At the turn of the 1950s and 60s he discovered the basic principles, which he then developed, perfected and combined. An important transformation took place with the creation of typescripts, in which the letter lost its original meaning. A new language was born and symbols became less and less dependent on their original function. One of the most important techniques developed during this period of invention was ‘rollage’, which Kolář arrived at by cutting up reproductions into strips and assembling them in accordance with rules established in advance. The rhythm of composition is changed and various meanings permeate each other. Rollage is based on confrontage, in which the artist places undamaged pictures alongside one another with the aim of revealing their connections.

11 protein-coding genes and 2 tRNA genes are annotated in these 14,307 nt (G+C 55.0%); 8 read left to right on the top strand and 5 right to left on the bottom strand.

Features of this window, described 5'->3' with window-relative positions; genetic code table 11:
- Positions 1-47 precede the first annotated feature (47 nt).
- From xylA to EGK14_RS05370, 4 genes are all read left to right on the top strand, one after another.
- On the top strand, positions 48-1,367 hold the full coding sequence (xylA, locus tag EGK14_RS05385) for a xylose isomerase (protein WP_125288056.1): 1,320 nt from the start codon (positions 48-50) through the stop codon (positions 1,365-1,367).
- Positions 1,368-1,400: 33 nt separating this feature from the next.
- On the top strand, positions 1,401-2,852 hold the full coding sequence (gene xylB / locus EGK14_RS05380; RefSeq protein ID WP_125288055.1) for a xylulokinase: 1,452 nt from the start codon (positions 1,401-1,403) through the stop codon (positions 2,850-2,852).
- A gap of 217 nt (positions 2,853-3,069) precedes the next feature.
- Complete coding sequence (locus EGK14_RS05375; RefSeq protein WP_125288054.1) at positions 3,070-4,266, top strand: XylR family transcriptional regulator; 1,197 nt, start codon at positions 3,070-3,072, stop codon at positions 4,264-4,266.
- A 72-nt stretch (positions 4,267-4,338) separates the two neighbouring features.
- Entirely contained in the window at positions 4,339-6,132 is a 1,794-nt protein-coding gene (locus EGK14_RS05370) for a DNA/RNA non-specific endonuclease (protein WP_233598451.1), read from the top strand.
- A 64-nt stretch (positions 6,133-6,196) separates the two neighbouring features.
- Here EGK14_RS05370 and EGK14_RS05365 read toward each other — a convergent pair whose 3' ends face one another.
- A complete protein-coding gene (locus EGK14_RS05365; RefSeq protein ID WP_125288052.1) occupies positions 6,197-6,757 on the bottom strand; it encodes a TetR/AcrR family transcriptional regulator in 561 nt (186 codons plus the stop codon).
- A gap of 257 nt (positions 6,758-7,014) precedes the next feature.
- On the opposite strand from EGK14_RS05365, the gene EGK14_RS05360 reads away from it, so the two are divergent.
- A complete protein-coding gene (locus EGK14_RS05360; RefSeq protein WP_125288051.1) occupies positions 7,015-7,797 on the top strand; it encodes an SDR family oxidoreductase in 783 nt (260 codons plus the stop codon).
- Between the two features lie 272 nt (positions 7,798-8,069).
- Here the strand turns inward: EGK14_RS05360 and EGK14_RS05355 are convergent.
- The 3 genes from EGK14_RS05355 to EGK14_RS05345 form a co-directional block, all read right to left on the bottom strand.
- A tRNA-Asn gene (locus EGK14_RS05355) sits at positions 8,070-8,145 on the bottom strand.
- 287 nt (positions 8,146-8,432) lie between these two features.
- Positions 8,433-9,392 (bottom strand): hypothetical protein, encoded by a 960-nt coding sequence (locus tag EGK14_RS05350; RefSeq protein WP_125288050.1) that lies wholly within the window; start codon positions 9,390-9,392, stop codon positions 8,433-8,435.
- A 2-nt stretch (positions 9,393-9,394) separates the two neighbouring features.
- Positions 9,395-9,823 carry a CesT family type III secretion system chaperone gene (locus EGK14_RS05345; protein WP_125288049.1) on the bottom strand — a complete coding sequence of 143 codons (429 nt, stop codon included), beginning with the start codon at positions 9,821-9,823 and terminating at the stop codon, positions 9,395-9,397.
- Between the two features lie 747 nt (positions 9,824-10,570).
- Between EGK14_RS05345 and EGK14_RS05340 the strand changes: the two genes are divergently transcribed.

The technique “prollage” involved peepholes from one space into another. Another picture appeared in the cut out or torn aperture. This linked up various worlds, fact merged with art, and different spiritual principles became interconnected. In his works using “muchlage” (creasing) Kolář transformed connections by creasing and deforming the image, which disrupted the original order and emphasised the role of chance. For these works he used a series of reproductions of old prints or images from magazines.